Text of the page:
Platelet reactivity linked to outcome after percutaneous coronary intervention

המידע לקוח מתוך מדיקונטקסט
Last Updated: 2001-07-09 16:00:19 EDT (Reuters Health)

WESTPORT, CT (Reuters Health) – In patients undergoing percutaneous coronary intervention (PCI), platelet reactivity appears to be predictive of subsequent complications, according to a report in Circulation: Journal of the American Heart Association for July 10.

In addition, a separate study in the same issue of the journal found an apparent genotype-specific association between the ability of platelets to aggregate and fibrinogen levels.

"In previous studies, we found that there is a marked difference between the platelet reactivity of individuals," Dr. Samer S. Kabbani, from the University of Vermont College of Medicine in Burlington, told Reuters Health. "Some people have very sensitive platelets, which we call high platelet reactivity. Other people have low platelet reactivity; these people do not bind fibrinogen easily."

Dr. Kabbani and colleagues hypothesized that people with increased platelet reactivity might be more inclined to have complications after PCI. "If we can predict complications based on a blood test, it would be a powerful tool to determine which patients are at high risk," he said.

The researchers found that for patients with high platelet reactivity, 26.8% reached the composite endpoint of myocardial infarction, urgent revascularization, or repeat revascularization compared with 7.1% of the patients with low platelet reactivity. This difference, Dr. Kabbani's group notes, was "most striking during the 30- to 90-day interval after PCI (16.7% versus 1.9%)." They also found that repeat revascularization was more frequent among patients with high platelet activity (17.9%) than patients without high platelet activity 3.6%.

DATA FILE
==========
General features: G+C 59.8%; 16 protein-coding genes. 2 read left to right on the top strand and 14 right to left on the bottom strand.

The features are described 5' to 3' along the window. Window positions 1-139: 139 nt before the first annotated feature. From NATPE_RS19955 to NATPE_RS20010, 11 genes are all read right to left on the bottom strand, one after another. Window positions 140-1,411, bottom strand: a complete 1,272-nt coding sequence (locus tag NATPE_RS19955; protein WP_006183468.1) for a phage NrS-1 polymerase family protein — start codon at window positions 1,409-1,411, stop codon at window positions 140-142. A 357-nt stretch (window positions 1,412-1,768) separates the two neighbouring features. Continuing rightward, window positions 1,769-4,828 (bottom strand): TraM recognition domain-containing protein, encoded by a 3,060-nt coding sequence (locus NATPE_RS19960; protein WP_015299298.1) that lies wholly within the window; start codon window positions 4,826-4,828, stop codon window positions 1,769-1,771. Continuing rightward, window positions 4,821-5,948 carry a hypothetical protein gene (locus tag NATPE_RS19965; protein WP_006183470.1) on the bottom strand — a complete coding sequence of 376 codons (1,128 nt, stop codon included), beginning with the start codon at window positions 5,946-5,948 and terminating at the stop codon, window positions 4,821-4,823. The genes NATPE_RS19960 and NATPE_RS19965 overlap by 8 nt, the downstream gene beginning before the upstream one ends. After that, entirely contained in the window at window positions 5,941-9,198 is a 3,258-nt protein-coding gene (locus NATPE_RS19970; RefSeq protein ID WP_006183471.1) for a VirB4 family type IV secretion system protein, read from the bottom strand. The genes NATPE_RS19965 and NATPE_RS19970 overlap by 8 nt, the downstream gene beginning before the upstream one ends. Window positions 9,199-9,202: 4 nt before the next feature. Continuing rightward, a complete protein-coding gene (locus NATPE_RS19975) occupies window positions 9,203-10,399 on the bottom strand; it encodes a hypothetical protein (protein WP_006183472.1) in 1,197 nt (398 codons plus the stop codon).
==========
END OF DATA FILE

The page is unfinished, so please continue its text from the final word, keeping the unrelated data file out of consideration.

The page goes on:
"For patients with high platelet reactivity, we should be as aggressive as we can during the first 24 hours with antiplatelet agents. Then these patients should be put on long-term antiplatelet therapy after discharge to prevent recurrent events," Dr. Kabbani advised.

In the second report, Dr. Christopher J. O'Donnell from Massachusetts General Hospital in Boston and colleagues collected data on glycoprotein IIIa P1A genotype, fibrinogen, and platelet aggregation for 1340 subjects in the Framingham Offspring Study.

"Higher fibrinogen levels were associated with increased epinephrine-induced aggregation and a trend for ADP-induced aggregation," Dr. O'Donnell's group reports.

However, the researchers note that this was a genotype-specific fibrinogen effect. Increased platelet aggregation with high fibrinogen "was present for the P1A¹/A¹ genotype but not for the P1A²-positive genotype."

Dr. O'Donnell and colleagues believe that studies are needed to examine fibrinogen levels and P1A polymorphisms and their link to cardiovascular disease.

"If individuals with the P1A² variant or P1A¹ homozygotes with high fibrinogen levels have a higher incidence of cardiovascular disease, they may benefit from more aggressive measures for prevention and treatment with antiplatelet agents such as glycoprotein IIb/IIIa receptor antagonists," Dr. O'Donnell and colleagues suggest.

Circulation 2001;104:000-000.

-Westport Newsroom 203 319 2700

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